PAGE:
The word “representative” is both a noun and an adjective. In the Kentucky General Assembly he became primarily a noun, meaning a member of the House of Representatives.
That’s because the House isn’t as representative of Kentucky as it should be, given the results of this month’s election and the district lines on which they were held.
The lines were drawn by Republicans who control the General Assembly and will have 80 of 100 House seats and 31 of 38 Senate seats when the legislature convenes in January.
Kentucky has become a red state, but not so red.
When Donald Trump won 65% of Kentucky’s presidential vote in 2016, his fellow Republicans won 64 corresponding House seats, their first majority since 1920. In 2020, while a damaged Trump still got 63%, Republicans won won 75 seats, benefiting from the accelerating four-year decline of the state’s Democratic Party from a Republican governor (who narrowly lost in 2019 because of his personality, not his party).
The 2020 census meant that district lines in every state had to be redrawn to even out the population, and in many states Republicans took full advantage of it, breaking standards and breaking up communities.
In Tennessee, where Nashville had its own congressional district for more than a century, Republican lawmakers divided the capital into three, forcing the retirement of longtime Democratic Representative Jim Cooper, who will be replaced by the eighth Republican in the state’s nine-member House. delegation.
Some Kentucky Republicans had similar ideas for Louisville, where Democratic Representative John Yarmuth announced his retirement in October 2021, before the lines were drawn. But the rest of the Kentucky delegation, all Republicans, apparently didn’t like the changes that would be required in their own districts, so GOP lawmakers left the Louisville district largely unchanged.
They played with Kentucky’s second largest city, Lexington, but to little effect. But they did political violence to the third largest city, Bowling Green; the state’s other major metropolitan area, Northern Kentucky; and the state capital of Frankfurt.
The districts of Democratic State Representatives Patti Minter of Bowling Green and Buddy Wheatley of Covington were drastically changed, eliminating from them some of the districts where they had run strongest in the past, and both were defeated. Wheatley’s original hometown of Ludlow was removed from his district.
Frankfort, a Democratic city, has been abused in two ways: by placing it in the First Congressional District, which flows to the Mississippi River, one of the most extravagant gerrymanders of all time; and placing it in a state senate district that included enough northern Kentucky suburbs that former Senator Gex (“Jay”) Williams of Verona won.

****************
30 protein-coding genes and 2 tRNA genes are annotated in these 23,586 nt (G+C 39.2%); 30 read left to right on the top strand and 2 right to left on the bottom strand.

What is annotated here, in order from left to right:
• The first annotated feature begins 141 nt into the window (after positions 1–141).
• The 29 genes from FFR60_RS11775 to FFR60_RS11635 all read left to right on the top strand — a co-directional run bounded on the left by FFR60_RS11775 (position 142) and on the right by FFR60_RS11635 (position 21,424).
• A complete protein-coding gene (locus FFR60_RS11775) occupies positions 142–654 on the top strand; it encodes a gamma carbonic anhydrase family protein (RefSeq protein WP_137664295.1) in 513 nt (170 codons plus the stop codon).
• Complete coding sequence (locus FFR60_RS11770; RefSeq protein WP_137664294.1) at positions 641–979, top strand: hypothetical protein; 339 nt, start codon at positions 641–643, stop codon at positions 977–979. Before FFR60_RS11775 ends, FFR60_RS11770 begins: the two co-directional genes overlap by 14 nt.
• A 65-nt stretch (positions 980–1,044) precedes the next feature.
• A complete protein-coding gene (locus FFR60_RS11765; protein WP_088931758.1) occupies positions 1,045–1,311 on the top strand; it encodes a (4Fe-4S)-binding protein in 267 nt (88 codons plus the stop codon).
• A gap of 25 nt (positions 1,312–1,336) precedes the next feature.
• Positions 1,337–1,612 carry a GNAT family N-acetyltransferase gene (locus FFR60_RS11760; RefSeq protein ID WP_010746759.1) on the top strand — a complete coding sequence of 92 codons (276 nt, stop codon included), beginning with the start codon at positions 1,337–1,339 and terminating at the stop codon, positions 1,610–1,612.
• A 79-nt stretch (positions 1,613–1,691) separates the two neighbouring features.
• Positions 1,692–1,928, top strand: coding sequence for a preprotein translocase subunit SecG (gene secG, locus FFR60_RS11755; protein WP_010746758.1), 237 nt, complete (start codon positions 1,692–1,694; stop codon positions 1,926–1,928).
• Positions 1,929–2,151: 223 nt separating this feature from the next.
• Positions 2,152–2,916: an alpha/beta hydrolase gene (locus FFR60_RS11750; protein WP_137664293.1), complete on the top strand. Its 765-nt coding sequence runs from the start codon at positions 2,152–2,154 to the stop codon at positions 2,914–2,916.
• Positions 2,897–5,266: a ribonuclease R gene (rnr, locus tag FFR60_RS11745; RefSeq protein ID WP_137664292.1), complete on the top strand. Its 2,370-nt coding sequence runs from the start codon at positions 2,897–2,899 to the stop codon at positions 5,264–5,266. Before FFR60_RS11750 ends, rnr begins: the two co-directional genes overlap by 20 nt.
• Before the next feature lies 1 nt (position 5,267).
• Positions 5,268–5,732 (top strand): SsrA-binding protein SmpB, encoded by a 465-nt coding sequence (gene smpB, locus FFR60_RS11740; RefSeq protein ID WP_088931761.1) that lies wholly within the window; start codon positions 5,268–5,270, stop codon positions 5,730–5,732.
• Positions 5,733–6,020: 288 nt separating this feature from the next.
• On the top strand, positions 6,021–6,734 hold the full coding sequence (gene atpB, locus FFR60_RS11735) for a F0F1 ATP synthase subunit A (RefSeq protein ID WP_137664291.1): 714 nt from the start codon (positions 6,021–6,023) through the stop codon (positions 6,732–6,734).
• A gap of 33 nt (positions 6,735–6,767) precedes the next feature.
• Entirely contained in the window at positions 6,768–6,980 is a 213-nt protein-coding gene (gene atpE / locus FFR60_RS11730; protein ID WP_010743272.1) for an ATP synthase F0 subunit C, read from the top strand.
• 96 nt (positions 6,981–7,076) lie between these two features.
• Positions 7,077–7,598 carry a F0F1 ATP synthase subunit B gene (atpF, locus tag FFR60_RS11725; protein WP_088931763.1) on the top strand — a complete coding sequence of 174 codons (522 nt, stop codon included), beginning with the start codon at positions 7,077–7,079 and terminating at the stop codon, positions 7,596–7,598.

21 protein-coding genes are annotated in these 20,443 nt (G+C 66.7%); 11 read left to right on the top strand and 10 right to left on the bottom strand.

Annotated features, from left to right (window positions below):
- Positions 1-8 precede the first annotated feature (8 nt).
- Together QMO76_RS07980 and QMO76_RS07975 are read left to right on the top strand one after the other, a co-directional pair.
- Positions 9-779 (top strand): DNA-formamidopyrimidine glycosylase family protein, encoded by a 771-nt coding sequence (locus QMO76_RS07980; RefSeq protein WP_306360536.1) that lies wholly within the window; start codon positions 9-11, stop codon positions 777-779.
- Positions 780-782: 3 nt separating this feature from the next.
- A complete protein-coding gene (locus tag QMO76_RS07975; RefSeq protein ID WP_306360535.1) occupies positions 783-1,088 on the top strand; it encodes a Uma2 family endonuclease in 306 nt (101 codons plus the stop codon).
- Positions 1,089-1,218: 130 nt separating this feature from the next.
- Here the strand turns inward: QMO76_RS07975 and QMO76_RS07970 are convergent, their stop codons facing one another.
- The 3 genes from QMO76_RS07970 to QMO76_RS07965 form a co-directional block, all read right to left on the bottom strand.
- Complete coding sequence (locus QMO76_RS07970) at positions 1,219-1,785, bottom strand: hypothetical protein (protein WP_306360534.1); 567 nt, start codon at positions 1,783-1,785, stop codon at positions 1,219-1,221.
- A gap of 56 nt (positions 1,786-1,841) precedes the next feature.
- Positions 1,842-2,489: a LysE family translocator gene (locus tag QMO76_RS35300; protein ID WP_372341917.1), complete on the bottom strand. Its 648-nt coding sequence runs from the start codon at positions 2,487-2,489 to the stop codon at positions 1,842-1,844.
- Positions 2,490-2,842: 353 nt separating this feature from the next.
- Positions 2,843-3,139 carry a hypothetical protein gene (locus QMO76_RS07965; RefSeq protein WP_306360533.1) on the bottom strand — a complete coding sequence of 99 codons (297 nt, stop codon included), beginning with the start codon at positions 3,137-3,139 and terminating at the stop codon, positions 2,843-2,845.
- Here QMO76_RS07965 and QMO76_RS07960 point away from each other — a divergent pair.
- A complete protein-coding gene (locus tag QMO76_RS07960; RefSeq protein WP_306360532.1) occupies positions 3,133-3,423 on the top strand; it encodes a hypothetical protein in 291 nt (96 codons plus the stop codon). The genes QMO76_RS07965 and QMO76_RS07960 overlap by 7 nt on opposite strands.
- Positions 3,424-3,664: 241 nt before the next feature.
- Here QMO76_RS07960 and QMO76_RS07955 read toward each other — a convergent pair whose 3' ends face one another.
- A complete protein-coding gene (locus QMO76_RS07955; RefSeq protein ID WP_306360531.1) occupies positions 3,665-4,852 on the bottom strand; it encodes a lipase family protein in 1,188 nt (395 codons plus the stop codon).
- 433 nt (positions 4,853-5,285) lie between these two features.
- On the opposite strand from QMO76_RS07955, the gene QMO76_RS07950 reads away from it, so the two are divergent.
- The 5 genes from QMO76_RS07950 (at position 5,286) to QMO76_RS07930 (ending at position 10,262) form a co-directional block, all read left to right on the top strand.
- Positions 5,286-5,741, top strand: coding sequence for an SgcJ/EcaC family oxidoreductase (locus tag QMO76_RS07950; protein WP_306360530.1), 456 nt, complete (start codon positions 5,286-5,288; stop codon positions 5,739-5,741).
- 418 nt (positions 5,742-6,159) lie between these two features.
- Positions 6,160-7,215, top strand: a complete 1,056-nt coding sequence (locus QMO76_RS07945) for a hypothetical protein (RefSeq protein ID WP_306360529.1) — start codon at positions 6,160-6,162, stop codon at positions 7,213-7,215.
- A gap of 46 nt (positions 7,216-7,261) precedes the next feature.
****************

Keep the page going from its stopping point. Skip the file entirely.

“We were facing unprecedented gerrymandering,” Minter said in her concession speech, also blaming “the big spending of an outside super PAC” that tied her to President Biden and the “extreme voter suppression” by local election officials, who placed no polls downtown. Bowling Green or near Western Kentucky University, where she teaches.
But the most important factor was the new neighborhood. Democrats, in their lawsuit against the House plan, used calculations that showed that in her old district, Minter had a 77% chance of being elected, but in the new, only 33%.
In his decision against the Democrats last week, Franklin Circuit Thomas Wingate wrote that they had “successfully established at trial that [the legislative and congressional plans] are partisan gerrymanders,” but “the Court must base its decision not on what is perceived to be fairer or fairer, but rather on what is provided for in the Kentucky Constitution,” which he argues cannot not be stretched enough to prohibit it. , unlike the constitutions of a few other states.
Unfortunately, these fundamental guiding documents largely fail to address a fundamental flaw in our system, the almost purely political nature of gerrymandering, which was once an art but is now a science. “Partisan gerrymandering is not a new concept,” Wingate wrote, “but rampant changes in technology have made it more widespread and easier to detect.”
But the courts have struggled to move from detection to deterrence, and in states like Kentucky, where constitutional changes cannot be proposed by voters, redistricting continues to distort legislatures, reducing public confidence. in our system and increasing political polarization.
As both parties have made constituencies easier to win for incumbents, they have made primary elections crucial – and this pushes both parties further apart on the political spectrum, reducing the chances of moderates being elected and bipartisan cooperation. Instead of elections where voters choose their politicians, the game is rigged by politicians choosing their voters.
In increasingly urban Kentucky, cities across the state are losing their representative voice. Lawmakers must ponder the seal and motto of the state, in which a cross-border commuter and a city-dweller shake hands and seem to agree that “United we stand, divided we fall.”
Al Cross (Twitter @ruralj) is a professor in the School of Journalism and Media at the University of Kentucky and director of its Institute for Rural Journalism and Community Issues. His opinions are his own, not those of the UK. He was the Louisville Courier Journal’s longest-serving political writer (1989-2004) and national president of the Society of Professional Journalists from 2001-02. He joined the Kentucky Journalism Hall of Fame in 2010.
NKyTribune is the anchor for Al Cross’ column.